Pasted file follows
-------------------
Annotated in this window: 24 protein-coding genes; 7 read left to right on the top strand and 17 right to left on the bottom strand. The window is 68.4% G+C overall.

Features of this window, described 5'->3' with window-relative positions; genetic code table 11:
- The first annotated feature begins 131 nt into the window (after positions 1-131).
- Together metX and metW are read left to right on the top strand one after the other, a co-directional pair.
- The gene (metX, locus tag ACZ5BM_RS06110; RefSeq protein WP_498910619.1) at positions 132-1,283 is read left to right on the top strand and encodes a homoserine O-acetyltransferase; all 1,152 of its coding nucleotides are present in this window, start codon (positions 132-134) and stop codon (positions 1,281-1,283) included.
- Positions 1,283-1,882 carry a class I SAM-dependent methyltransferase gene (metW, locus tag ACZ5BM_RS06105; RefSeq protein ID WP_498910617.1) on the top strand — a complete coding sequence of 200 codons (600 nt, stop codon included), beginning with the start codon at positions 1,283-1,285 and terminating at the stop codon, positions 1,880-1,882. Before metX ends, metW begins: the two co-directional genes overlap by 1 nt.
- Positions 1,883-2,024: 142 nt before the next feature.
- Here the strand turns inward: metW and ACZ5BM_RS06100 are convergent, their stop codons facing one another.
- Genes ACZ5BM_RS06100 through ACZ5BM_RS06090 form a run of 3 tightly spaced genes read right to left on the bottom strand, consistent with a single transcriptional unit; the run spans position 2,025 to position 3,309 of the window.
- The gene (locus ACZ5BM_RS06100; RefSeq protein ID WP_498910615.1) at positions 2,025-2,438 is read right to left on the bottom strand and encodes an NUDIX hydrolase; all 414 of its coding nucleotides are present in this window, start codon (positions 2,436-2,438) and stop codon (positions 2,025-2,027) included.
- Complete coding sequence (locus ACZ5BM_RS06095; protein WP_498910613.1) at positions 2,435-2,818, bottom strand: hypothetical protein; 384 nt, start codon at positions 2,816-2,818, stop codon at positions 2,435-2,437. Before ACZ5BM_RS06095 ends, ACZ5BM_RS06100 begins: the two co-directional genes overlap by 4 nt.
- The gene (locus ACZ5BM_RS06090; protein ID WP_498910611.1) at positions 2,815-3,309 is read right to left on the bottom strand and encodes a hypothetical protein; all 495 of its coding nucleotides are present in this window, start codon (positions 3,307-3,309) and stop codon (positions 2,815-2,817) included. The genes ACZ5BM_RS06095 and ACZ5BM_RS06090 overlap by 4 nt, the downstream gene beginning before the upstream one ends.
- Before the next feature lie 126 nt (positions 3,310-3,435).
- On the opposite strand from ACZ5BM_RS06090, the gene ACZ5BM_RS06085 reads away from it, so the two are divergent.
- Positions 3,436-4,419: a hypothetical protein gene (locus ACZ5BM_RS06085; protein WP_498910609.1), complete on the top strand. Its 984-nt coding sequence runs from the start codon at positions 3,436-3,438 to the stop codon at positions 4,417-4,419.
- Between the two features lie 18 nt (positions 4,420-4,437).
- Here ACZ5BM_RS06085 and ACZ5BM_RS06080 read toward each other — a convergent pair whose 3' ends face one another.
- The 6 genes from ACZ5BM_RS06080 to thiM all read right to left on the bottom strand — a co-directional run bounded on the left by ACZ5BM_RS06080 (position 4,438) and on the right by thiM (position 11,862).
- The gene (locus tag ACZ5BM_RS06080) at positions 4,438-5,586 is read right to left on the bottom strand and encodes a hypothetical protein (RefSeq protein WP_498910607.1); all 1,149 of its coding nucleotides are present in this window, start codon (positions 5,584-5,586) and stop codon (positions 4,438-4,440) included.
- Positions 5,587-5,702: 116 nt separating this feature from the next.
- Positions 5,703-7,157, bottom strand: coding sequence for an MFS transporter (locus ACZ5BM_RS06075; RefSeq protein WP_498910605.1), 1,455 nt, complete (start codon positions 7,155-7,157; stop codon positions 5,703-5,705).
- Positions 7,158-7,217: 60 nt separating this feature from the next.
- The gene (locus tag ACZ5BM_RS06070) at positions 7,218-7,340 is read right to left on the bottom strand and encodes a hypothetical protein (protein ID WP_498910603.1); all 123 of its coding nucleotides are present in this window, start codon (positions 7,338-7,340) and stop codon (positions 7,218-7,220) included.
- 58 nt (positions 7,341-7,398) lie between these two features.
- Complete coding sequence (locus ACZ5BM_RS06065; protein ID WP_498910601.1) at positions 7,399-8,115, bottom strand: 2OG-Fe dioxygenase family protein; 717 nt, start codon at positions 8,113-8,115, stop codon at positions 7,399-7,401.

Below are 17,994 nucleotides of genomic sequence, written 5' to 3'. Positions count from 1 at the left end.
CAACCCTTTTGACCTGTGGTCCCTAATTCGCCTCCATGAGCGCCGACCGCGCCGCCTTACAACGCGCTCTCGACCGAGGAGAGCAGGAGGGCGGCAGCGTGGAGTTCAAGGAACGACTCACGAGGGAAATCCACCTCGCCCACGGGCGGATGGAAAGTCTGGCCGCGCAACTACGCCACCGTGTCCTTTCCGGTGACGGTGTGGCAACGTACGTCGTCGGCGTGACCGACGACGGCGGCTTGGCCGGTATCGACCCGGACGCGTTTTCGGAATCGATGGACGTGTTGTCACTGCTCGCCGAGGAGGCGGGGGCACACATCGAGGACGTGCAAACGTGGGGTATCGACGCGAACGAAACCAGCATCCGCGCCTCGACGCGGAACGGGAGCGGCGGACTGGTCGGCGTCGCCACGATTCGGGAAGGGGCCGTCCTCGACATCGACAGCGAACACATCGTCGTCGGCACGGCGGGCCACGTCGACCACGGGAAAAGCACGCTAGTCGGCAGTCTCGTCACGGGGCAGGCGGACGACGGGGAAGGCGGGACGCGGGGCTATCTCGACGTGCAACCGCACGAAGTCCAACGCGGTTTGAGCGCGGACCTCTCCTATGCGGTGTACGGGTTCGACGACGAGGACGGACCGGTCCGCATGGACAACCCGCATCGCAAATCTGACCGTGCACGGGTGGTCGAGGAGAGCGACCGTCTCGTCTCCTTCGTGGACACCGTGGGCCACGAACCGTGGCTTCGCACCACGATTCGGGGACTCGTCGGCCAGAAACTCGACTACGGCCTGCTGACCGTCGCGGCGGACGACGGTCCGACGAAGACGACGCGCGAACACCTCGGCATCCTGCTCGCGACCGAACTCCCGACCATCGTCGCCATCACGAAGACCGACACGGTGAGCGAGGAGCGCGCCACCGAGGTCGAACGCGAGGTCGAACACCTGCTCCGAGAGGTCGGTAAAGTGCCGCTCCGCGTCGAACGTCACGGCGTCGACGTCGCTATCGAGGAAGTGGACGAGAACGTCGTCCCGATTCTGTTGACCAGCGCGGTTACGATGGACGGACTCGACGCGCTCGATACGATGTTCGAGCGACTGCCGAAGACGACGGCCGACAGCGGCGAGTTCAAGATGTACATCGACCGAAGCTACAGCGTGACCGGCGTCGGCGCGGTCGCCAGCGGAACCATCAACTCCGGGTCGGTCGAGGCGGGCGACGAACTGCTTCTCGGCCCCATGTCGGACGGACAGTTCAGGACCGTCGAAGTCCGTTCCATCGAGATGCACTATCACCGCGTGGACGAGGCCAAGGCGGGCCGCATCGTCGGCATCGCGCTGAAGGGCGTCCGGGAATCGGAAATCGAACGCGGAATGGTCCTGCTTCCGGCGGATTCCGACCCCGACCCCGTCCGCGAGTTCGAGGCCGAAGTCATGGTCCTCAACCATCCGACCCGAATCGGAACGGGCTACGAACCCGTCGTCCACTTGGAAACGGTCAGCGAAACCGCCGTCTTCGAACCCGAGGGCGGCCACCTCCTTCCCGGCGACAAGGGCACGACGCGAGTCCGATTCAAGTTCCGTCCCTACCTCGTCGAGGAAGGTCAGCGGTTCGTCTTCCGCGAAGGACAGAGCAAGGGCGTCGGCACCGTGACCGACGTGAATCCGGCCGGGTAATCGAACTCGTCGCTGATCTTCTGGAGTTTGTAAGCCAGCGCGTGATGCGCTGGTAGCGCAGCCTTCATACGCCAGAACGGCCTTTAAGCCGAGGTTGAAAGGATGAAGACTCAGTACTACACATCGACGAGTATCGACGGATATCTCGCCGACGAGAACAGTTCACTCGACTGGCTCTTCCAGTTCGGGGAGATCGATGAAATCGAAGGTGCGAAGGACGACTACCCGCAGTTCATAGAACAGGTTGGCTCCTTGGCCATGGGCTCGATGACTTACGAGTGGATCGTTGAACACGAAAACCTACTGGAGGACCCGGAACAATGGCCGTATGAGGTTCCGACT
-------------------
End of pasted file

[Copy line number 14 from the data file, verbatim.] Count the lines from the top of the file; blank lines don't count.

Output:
- On the opposite strand from ACZ5BM_RS06090, the gene ACZ5BM_RS06085 reads away from it, so the two are divergent.